BROOKLINE — In the early 2000s, when longtime math teacher and then-dean of students Adrian Mims scanned Brookline High School's calculus and advanced-placement calculus classes, he saw few African-American students.
It wasn't as if they had shunned math. A significant number signed up for geometry honors as freshmen, but by senior year, only one or two black faces could be found in calculus class.
"[When] you look at honors and advanced-level math courses,'' Mims said, "in most cases the student population as a whole is not reflected. If you don't see that same diversity, then it means those school districts have a lot of work to do."
This underrepresentation of blacks in advanced-level math courses prompted Mims in 2009 to create the Calculus Project, which has since expanded to other schools in the region, as well as to Florida and New York. The goal is to better equip African-American, Latino, and low-income students with the knowledge and skills needed to succeed at high-level math and beyond.
Students participate in monthlong sessions each summer, beginning before eighth grade and continuing until their senior year. The sessions preview the upcoming mathematics curriculum, and they're spiced by field trips focusing on careers in science, technology, engineering, and math. or STEM. The summer work is bolstered by after-school tutoring during the academic year.
Classes are taught by teachers in the school, unless the school specifically requests that others be recruited. Most of the costs — Brookline's started at $25,000 in 2009 and have risen to $65,000 — are borne by each district. At each school, the project works with teachers and coordinators to design a curriculum tailored for that institution.
"It was maybe one of the best experiences of not even just high school, pretty much my whole education,'' said Elizabeth Quiñonez, a recent Brookline High School graduate who participated in the project beginning in eighth grade. She is now a freshman at Harvard College, on a full scholarship. "It really did revolutionize my learning. A lot of kids in my class, [when] they were struggling, they had private tutors; they had people to help them. I didn't . . . have those resources.''
Before creating the Calculus Project, Mims completed his dissertation at Boston College, focusing on students in Brookline. He found that 60 to 70 percent of black students who took advanced algebra withdrew from advanced geometry the following year. The comparable number for whites was 10 percent.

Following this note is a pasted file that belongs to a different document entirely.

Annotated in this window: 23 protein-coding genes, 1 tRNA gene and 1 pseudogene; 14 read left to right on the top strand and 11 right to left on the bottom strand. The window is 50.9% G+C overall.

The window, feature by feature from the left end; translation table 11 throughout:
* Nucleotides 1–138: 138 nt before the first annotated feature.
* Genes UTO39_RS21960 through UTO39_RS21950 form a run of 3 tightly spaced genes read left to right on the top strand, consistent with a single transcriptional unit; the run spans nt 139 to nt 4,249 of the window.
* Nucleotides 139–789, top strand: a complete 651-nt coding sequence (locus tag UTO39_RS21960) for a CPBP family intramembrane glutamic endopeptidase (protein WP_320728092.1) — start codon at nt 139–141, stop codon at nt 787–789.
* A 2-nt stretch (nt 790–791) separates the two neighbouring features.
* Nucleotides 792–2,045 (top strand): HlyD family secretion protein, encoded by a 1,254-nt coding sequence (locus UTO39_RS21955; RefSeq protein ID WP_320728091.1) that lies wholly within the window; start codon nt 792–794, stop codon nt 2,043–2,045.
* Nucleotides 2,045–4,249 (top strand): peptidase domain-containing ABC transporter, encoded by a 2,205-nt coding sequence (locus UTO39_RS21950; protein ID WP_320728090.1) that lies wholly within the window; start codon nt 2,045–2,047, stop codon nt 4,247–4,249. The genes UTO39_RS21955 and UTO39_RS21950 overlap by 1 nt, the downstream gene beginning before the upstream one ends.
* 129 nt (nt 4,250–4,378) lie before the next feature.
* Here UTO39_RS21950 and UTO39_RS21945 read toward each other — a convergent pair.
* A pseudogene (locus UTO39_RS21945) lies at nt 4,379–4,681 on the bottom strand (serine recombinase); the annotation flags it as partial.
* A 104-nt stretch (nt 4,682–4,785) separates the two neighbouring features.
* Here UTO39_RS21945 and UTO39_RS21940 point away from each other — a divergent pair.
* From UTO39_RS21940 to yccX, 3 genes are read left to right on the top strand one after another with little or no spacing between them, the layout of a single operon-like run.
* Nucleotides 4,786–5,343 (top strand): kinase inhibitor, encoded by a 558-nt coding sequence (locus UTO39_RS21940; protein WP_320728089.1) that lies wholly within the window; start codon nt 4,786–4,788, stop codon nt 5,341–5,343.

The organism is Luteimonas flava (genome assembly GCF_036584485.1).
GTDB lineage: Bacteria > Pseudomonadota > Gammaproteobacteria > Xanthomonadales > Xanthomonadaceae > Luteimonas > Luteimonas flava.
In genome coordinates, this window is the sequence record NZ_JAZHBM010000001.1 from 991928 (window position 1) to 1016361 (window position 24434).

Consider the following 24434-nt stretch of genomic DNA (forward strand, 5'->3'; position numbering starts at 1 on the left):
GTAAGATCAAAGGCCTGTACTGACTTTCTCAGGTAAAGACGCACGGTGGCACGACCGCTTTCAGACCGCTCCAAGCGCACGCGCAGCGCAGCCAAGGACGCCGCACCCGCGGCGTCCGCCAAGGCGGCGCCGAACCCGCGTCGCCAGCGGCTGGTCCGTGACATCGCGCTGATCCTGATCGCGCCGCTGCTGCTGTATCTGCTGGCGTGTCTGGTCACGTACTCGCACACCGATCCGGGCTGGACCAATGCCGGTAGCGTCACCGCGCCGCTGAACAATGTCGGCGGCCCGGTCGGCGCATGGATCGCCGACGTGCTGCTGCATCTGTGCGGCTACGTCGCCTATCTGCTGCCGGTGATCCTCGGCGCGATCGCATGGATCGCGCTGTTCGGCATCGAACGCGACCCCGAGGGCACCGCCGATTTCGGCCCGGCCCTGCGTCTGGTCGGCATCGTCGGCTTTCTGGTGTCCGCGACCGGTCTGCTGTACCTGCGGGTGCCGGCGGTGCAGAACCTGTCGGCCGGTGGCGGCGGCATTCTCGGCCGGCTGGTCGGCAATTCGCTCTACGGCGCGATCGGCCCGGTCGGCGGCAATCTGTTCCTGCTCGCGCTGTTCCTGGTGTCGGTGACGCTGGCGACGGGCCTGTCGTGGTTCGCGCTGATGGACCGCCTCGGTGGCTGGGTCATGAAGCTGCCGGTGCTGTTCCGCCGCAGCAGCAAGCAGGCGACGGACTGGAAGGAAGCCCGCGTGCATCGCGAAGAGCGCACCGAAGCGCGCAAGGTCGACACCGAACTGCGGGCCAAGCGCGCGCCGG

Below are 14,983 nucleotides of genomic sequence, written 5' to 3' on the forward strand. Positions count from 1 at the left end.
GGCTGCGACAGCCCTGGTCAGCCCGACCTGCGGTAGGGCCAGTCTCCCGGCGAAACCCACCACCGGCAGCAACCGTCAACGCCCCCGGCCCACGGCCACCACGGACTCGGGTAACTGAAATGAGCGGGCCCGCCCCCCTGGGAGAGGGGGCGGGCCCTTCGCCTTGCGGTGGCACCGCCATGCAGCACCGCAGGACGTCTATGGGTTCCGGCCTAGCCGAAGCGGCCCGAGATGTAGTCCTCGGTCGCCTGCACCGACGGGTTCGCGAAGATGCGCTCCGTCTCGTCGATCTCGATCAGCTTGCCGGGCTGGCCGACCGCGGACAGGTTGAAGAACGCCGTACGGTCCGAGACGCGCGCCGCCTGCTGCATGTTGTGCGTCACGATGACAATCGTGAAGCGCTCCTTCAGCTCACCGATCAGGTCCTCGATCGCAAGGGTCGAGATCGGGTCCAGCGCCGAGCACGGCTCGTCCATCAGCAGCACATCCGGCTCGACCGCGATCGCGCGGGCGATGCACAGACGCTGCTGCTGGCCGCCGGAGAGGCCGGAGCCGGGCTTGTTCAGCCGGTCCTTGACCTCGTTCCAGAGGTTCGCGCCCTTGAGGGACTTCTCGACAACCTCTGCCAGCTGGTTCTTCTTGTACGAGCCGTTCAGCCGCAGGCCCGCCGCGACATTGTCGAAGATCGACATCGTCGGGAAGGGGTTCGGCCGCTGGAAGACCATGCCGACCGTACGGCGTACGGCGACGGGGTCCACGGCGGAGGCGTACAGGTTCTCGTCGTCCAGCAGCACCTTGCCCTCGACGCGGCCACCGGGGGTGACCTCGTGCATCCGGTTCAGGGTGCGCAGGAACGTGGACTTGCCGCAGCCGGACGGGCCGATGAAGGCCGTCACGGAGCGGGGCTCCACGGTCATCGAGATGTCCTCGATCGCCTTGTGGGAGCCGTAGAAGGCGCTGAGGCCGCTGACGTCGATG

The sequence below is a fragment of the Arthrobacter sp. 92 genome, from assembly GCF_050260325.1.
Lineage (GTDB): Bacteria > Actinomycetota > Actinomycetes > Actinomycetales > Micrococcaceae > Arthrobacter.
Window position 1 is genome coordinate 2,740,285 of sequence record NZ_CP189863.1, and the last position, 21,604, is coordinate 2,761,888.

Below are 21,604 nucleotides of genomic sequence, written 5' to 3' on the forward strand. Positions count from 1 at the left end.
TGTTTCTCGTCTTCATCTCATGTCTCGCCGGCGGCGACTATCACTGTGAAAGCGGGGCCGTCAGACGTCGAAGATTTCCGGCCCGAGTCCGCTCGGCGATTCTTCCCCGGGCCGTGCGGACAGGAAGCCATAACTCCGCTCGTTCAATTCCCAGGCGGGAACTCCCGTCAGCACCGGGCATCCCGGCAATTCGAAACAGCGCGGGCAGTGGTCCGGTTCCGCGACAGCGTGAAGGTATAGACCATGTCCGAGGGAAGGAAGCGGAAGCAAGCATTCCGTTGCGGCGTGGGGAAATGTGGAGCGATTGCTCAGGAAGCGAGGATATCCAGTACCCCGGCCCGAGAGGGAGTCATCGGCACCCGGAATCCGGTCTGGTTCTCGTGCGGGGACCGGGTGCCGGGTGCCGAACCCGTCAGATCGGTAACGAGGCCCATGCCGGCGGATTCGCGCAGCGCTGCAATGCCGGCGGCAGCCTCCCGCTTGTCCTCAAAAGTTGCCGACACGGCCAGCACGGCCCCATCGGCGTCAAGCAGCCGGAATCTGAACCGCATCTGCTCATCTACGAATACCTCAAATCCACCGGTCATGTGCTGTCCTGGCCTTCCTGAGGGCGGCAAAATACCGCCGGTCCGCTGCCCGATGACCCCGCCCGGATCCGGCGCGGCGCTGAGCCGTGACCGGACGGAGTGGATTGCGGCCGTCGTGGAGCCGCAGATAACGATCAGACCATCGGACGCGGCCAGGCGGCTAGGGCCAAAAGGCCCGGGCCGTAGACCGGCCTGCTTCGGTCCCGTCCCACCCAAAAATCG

Through his research, said Mims, he found a striking thing: Some black students, feeling unwelcome or disconnected with their peers in geometry honors classes, would deliberately underachieve in order to drop down a level and feel more in their comfort zones.
With that in mind, one of the main goals of the Calculus Project became to foster a connection between all the students, encouraging them to collaborate, inspire one another, and reach out to the faculty when necessary.
Quiñonez said the result was all about feeling that you belong.
"It's not just about the academics," she said. "If you don't feel socially accepted and welcome in a class, or competent, then it won't work."
Mims left Brookline High School in 2013 after filing a racial discrimination lawsuit against the district, alleging that he was passed over for headmaster because he was black. He eventually settled for an $80,000 payment. He now collaborates with administrators at his former school to ensure their policies are inclusive ones, particularly when it comes to faculty recommendations for student honors and AP level placement.
The results of the initiative are clear. In 2013, before the first group of Calculus Project students became seniors, there was just one black student in AP calculus, Mims said. A year later, there were nine, seven of whom took part in the project.
The impact of the Calculus Project is larger still. This year, 53 percent of Brookline High's black students scored "advanced" in the math section of the Massachusetts Comprehensive Assessment System (MCAS) tests, compared with 18 percent in 2013, according to the Massachusetts Department of Elementary and Secondary Education.
"While we've made some advances, we still have disparities in outcomes . . . and we need to continue our work in our goals of educational equity," said Deborah Holman, the school's headmaster. "We're not anywhere near where we can be, so it's an ongoing project, ongoing work that the staff here are very committed to."
From its modest beginnings six years ago, the project now serves 200 students at Brookline High and has expanded to schools in Milton, Newton, Malden, and Cathedral High in Boston's South End. Also in Boston, students at the John D. O'Bryant School of Mathematics & Science and TechBoston Academy attend a Calculus Project program at Boston University, the only one to charge a small tuition fee.
Metropolitan Council for Educational Opportunity, or Metco, programs in Wayland, Lynnfield, Arlington, Lexington, and Bedford also take part.
Outside the state, six schools in Orlando and one in Brooklyn, N.Y., have signed on. Overall, around 700 students take part each year.
The initiative's spread has not been without bumps in the road. This past August, the project's partnership with a New York-based nonprofit school support group came to an end. As Mims rebuilds his team, it's unclear whether the breakup will slow things down.
The project, said Quiñonez, the Harvard freshman, is all about building up low-income and minority students.
"I have people to reaffirm me,'' she continued, "and tell me that I can, and to expect that from me . . . like it is not even a question, which is super powerful."
Cynthia Chen can be reached at firstname.lastname@example.org.